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United States Department of Agriculture

Agricultural Research Service

Research Project: INTEGRATION OF CLIMATE VARIABILITY AND FORECASTS INTO RISK-BASED MANAGEMENT TOOLS FOR AGRICULTURE PRODUCTION AND RESOURCE CONSERVATION Title: Simulating Regional Impacts of Climate Change on Water Resource, Erosion, and Wheat Production Using Cligen and Wepp Models.

Author
item Zhang, Xunchang

Submitted to: World Resource Review
Publication Type: Peer Reviewed Journal
Publication Acceptance Date: May 20, 2005
Publication Date: August 15, 2005
Citation: Zhang, X.J. 2005. Simulating regional impacts of climate change on water resource, erosion, and wheat production using cligen and wepp models. World Resource Review. 17(3):335-349.

Interpretive Summary: Knowledge of potential impacts of climate changes on natural resources is critical to conservation planning. The goal of this study was to simulate the regional impacts of climate change on water resources, soil erosion, and wheat production in central Oklahoma using the Water Erosion Prediction Project (WEPP) computer model and a weather generation program (CLIGEN). Climate changes, projected for 2070-2099 using the U.K. Hadley Centre’s computer climate model (HadCM3) under the high (A2a), low (B2a), and intermediate (GGa1) CO2 emissions scenarios, were used. The WEPP model was run for each climate scenario in three tillage systems. The HadCM3 model predicted a general decline in annual precipitation in the region over the century. As a result of precipitation reduction, predicted plant evaporation, soil evaporation, and the long-term soil water reserve were reduced in all three climate change scenarios. However, the decreases in rainfall did not necessarily result in reductions in wheat yields, largely because most precipitation decreases were predicted in the non-growing season. About a 1% decrease in wheat yields was predicted for scenarios A2a and B2a, while a 6% increase was predicted for GGa1 scenario. Regarding soil erosion, the results indicated a possibility of increased erosion despite the predicted decrease in annual precipitation due to the predicted increases in precipitation daily intensity. However, simulated results suggest the no-till system is sufficient to maintain low erosion levels in the region.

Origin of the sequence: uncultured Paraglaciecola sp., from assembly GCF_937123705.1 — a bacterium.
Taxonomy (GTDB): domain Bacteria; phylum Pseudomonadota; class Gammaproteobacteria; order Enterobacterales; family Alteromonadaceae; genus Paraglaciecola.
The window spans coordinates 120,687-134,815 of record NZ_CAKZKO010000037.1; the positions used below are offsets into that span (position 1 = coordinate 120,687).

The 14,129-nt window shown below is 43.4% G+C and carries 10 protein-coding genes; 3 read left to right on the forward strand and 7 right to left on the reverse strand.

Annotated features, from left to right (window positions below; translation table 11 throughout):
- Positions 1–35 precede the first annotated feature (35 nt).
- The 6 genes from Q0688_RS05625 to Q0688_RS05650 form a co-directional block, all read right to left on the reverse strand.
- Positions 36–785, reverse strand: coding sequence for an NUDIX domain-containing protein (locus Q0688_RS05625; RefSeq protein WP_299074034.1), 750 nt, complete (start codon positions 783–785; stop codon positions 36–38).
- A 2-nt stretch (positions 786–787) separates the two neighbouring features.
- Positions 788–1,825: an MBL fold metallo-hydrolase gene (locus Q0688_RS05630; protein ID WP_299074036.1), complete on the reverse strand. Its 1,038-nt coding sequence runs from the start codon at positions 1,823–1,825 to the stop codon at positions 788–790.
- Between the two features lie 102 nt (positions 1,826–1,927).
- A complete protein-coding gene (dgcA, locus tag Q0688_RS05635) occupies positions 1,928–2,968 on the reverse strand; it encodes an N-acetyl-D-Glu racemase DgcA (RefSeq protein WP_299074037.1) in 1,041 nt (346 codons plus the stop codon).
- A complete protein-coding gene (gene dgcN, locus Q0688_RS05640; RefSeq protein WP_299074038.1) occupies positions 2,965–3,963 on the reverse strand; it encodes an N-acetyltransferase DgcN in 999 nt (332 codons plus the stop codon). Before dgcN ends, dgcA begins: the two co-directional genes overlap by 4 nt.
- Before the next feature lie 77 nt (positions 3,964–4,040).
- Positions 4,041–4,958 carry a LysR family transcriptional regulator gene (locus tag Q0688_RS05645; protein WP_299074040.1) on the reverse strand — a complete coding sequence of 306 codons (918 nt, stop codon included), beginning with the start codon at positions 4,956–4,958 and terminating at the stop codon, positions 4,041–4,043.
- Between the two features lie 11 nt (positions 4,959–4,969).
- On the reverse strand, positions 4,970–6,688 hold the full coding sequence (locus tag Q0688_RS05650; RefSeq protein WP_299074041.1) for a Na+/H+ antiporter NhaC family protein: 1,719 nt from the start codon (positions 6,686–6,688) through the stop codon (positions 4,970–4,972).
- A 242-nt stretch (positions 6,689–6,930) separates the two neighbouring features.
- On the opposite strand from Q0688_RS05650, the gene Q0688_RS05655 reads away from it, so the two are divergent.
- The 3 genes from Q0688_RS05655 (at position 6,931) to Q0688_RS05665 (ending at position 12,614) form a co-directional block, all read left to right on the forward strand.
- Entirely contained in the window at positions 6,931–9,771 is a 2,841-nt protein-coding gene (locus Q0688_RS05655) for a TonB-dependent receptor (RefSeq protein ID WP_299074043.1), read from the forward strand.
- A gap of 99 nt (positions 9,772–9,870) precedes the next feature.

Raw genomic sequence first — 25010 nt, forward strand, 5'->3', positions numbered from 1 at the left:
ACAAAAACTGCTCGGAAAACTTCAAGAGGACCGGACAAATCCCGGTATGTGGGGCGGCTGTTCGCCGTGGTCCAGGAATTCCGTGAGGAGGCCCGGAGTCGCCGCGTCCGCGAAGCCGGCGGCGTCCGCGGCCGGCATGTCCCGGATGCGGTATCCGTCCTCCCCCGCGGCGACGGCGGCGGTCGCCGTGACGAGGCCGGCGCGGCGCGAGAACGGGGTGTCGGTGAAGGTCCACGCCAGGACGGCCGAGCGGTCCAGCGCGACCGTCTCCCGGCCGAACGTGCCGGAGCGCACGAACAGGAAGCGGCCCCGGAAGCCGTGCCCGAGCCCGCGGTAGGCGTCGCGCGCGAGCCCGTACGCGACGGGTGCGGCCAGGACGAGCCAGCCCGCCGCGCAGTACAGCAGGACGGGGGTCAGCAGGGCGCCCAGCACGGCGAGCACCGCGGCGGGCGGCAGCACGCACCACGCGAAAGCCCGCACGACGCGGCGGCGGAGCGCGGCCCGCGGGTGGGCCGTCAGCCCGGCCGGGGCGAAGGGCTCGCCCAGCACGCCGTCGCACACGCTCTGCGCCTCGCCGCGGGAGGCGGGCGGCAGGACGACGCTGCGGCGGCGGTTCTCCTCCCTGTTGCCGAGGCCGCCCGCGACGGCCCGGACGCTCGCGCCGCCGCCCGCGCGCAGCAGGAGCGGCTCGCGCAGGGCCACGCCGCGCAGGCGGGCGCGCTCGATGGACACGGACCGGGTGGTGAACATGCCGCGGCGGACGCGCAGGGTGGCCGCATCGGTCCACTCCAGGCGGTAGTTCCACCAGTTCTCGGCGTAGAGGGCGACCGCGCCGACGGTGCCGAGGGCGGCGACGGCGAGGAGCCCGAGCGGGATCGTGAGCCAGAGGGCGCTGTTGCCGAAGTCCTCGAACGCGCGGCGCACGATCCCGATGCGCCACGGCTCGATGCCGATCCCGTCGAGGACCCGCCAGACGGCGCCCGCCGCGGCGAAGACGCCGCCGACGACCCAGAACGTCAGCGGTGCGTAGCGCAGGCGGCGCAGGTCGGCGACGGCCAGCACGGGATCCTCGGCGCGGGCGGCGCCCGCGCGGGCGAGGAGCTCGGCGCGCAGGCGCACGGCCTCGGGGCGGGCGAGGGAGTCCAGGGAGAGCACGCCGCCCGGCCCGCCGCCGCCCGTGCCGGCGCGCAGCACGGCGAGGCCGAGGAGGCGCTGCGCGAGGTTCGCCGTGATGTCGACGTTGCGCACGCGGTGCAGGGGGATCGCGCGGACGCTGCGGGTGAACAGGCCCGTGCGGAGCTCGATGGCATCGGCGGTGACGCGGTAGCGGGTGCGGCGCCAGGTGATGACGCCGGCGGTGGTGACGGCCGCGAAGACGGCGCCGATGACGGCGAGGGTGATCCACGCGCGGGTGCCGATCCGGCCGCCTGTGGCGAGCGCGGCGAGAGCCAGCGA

Technical Abstract: Climate change can affect agricultural production and soil and water conservation. The objective of this study was to simulate the first order sensitivity of water resources, soil erosion, and wheat production to assumed climate changes in the region near El Reno, Oklahoma using the Water Erosion Prediction Project (WEPP) model and a climate generator (CLIGEN). Monthly forecasts for the periods of 1950-1999 and 2070-2099 for the region, projected by the U.K. Hadley Centre’s third generation general circulation model (HadCM3), were used. Three emissions scenarios (A2a, B2a, and GGa1) were selected. The WEPP model was run for each scenario in three tillage systems. Projected changes in monthly mean and variance between the two periods at the HadCM3 grid scale were downscaled to daily climate data using CLIGEN. Spatial downscaling from the HadCM3 grid scale to the target location was not intended, and therefore the responses reported in this paper reflect a first-order regional sensitivity. The HadCM3 predicted a general decrease in precipitation in the study area over the century. As a result of precipitation reduction, predicted plant evaporation, soil evaporation, and the long-term soil water reserve were reduced in all three climate change scenarios. However, the decreases in rainfall did not necessarily result in reductions in wheat yields, largely because most decreases were predicted in the non-growing season. About a 1% decrease in wheat yields were predicted for A2a and B2a, while a 6 % increase was predicted for GGa1. Regarding soil erosion, the results indicate a possibility for increasing erosion despite the predicted decreases in annual precipitation due to the predicted increases in annual precipitation variability. This is especially true for GGa1, in which soil loss was predicted to increase about 20 to 50%. However, simulated results suggest the no-till system is sufficient to maintain low erosion levels in the regions and thus protect the soil and ecosystem under the assumed climate changes.

Last Modified: 10/24/2014
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